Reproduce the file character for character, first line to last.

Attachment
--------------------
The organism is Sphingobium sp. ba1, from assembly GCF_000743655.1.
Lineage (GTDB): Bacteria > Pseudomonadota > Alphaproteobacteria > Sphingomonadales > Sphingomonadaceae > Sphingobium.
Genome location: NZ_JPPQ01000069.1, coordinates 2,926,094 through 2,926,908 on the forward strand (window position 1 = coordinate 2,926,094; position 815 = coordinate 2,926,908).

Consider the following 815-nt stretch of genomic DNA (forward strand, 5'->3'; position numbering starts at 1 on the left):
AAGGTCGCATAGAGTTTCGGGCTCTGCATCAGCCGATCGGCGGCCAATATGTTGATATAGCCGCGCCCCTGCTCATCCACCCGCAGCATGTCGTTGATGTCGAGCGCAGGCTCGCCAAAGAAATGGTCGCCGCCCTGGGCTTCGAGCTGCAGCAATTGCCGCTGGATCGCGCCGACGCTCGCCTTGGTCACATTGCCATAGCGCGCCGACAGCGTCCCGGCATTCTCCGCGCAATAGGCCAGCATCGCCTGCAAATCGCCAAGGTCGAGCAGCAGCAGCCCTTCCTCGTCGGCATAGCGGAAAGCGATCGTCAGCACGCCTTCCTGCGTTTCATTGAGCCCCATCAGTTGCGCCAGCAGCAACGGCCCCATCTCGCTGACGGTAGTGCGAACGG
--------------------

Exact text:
The organism is Sphingobium sp. ba1, from assembly GCF_000743655.1.
Lineage (GTDB): Bacteria > Pseudomonadota > Alphaproteobacteria > Sphingomonadales > Sphingomonadaceae > Sphingobium.
Genome location: NZ_JPPQ01000069.1, coordinates 2,926,094 through 2,926,908 on the forward strand (window position 1 = coordinate 2,926,094; position 815 = coordinate 2,926,908).

Consider the following 815-nt stretch of genomic DNA (forward strand, 5'->3'; position numbering starts at 1 on the left):
AAGGTCGCATAGAGTTTCGGGCTCTGCATCAGCCGATCGGCGGCCAATATGTTGATATAGCCGCGCCCCTGCTCATCCACCCGCAGCATGTCGTTGATGTCGAGCGCAGGCTCGCCAAAGAAATGGTCGCCGCCCTGGGCTTCGAGCTGCAGCAATTGCCGCTGGATCGCGCCGACGCTCGCCTTGGTCACATTGCCATAGCGCGCCGACAGCGTCCCGGCATTCTCCGCGCAATAGGCCAGCATCGCCTGCAAATCGCCAAGGTCGAGCAGCAGCAGCCCTTCCTCGTCGGCATAGCGGAAAGCGATCGTCAGCACGCCTTCCTGCGTTTCATTGAGCCCCATCAGTTGCGCCAGCAGCAACGGCCCCATCTCGCTGACGGTAGTGCGAACGG